4.2 With regard to KwaZulu-Natal, there has been comment in some newspapers that the operation is just a smokescreen for a politically- motivated action in response to the withdrawal of the IFP from Parliament. Nothing could be further from the truth.
4.3 Investigations are also conducted with scrupulous adherence to impartiality. For example, the special investigation unit under General Dutton, which was set up by the Minister, is making good progress in investigations into hit-squads within the KZP and is also investigation allegations of hit- squads operating within the ANC.

5 KwaZulu-Natal
5.1 Editors and journalists in the Province of KwaZulu-Natal, will have a special interest in the how the Government sees the situation in that Province.
5.2 There are concerns that lawlessness and violence in the province are increasing at a rapid rate. This province has suffered grievously from violence over many years, and it is a matter of grave concern to the Government that there should not be a return to that situation.
5.3 There are also indications that this situation is not entirely spontaneous and that there may be deliberate attempts to foment violence in the province. These are being urgently investigated.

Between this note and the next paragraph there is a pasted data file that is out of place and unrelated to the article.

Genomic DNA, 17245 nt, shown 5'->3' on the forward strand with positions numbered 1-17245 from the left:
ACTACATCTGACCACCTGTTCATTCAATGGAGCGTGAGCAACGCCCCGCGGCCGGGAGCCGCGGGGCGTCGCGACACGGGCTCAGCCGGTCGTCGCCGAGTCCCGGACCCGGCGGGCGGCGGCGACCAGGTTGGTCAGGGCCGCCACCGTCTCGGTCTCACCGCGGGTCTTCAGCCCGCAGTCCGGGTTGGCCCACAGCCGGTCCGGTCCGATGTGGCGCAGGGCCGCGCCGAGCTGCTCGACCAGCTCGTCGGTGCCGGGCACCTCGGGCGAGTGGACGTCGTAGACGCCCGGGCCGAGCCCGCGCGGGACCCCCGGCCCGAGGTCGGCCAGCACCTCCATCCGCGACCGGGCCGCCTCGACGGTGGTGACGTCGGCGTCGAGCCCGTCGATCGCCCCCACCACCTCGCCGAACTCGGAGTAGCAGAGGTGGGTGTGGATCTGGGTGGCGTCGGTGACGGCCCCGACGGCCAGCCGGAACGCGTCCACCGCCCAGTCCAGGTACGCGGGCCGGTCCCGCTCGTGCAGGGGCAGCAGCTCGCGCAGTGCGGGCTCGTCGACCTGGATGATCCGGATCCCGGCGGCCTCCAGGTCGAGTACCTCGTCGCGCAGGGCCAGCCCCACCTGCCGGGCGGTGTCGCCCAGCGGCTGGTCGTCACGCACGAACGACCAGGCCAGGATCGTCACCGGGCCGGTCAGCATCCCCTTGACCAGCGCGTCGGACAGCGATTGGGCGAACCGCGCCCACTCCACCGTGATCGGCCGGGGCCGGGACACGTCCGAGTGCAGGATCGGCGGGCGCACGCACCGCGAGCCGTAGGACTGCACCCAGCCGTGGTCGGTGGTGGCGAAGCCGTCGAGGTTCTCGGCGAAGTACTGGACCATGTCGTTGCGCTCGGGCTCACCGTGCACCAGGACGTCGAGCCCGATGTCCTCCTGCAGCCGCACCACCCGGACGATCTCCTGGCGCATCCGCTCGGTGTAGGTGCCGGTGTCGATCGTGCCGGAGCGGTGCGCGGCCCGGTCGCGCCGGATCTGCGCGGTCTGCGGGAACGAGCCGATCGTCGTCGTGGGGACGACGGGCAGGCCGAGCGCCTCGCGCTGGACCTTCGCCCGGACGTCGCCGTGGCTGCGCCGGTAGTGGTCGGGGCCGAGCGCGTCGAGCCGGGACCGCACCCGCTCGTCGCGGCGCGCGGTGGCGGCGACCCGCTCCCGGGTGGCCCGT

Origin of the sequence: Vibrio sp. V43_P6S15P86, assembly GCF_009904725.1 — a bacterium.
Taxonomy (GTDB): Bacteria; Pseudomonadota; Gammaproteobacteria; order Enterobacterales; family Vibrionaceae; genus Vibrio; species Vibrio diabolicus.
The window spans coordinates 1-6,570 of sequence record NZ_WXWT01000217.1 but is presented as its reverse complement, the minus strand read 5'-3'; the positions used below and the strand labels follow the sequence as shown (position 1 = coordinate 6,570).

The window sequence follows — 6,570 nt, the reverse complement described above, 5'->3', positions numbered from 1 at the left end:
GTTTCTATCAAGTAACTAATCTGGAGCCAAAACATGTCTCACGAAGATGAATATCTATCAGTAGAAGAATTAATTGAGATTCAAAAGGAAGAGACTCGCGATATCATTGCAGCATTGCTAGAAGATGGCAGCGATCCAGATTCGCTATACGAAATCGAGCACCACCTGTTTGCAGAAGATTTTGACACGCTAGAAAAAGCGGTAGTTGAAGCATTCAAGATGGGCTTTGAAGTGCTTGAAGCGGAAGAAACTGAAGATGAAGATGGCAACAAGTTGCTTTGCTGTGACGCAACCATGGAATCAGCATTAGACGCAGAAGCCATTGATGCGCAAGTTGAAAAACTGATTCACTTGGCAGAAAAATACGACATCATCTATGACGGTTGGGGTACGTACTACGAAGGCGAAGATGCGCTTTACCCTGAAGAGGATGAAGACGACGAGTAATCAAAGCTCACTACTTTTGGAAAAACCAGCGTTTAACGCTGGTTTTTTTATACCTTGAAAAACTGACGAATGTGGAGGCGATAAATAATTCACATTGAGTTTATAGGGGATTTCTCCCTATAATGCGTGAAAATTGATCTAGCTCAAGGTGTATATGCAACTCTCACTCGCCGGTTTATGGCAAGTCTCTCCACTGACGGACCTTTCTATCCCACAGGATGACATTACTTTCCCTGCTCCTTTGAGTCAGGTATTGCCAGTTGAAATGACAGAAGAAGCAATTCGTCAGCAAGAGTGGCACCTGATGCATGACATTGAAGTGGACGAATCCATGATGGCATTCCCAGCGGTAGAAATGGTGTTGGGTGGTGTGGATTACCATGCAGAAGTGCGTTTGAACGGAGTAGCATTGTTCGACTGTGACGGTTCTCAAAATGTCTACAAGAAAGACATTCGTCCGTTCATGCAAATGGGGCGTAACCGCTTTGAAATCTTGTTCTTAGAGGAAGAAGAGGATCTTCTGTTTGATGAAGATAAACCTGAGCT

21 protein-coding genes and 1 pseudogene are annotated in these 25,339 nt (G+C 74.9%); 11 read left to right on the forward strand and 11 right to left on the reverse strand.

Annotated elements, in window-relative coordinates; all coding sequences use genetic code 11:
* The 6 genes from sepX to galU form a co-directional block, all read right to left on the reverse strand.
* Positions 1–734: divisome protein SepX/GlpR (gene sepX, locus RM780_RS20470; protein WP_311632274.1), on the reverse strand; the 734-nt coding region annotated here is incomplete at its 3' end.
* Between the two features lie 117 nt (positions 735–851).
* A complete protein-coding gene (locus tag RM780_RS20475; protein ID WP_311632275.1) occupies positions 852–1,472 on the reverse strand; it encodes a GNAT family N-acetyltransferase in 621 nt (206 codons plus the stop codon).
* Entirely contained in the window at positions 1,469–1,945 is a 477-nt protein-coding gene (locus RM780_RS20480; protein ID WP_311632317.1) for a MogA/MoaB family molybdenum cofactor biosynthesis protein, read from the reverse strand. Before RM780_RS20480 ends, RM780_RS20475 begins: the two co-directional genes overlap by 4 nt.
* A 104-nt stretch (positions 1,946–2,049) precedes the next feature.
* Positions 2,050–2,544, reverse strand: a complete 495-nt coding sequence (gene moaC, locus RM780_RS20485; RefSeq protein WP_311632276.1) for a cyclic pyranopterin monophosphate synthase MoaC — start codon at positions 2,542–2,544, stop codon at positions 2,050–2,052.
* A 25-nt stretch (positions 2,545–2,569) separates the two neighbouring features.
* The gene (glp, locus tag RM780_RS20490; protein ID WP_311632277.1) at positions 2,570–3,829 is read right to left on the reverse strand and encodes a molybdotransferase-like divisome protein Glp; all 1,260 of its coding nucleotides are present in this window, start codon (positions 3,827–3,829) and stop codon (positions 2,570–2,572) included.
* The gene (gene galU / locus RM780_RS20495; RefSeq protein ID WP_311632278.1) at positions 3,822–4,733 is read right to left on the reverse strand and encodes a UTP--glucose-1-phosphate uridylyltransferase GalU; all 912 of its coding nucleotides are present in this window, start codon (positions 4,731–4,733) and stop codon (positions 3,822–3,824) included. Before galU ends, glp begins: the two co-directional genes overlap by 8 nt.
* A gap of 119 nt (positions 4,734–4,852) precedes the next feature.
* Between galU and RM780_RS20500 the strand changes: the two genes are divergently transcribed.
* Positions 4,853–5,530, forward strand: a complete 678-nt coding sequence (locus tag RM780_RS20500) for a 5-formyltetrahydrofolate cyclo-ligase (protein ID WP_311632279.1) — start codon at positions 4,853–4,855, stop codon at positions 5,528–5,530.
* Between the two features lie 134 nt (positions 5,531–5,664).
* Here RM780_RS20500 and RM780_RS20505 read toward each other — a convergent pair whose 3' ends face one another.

5.4 This Province is one of those in which the availability of illegal weapons has reached alarming proportions, and addressing that will be one of the priorities of the present operation.
5.5 It is an easy matter to stir up animosities and suspicion in a period such as our country is going through, and the Province of KwaZulu-Natal in its own specific way. All political and community leaders, as well as the media, because of the influence they have in the community, have a vital role to play in approaching the situation in ways that assist in tackling the problems rather than exacerbating them.

6 Public co-operation
6.1 The success of the police actions depend on the co-operation of the public.
6.2 In this connection the Katorus area on the East Rand stands out as a model to be emulated. Once the centre of some of the most intense and sustained violence in the country, this area has become one in which residents can live without fear. This is thanks to determination of all parties in the Gauteng legislature, the various community organisations and SDUs and SPUs, to work together and work with the police in bringing safety and security.
6.3 The media also has a vital role to play, in bringing to light instances of crime and lawlessness and also in informing the public about the campaign.

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Acquisition method: Hardcopy ; Source: ANC Archives, Office of the ANC President, Nelson Mandela Papers, University of Fort Hare. Accessioned on 22/01/2010 by Zintle Bambata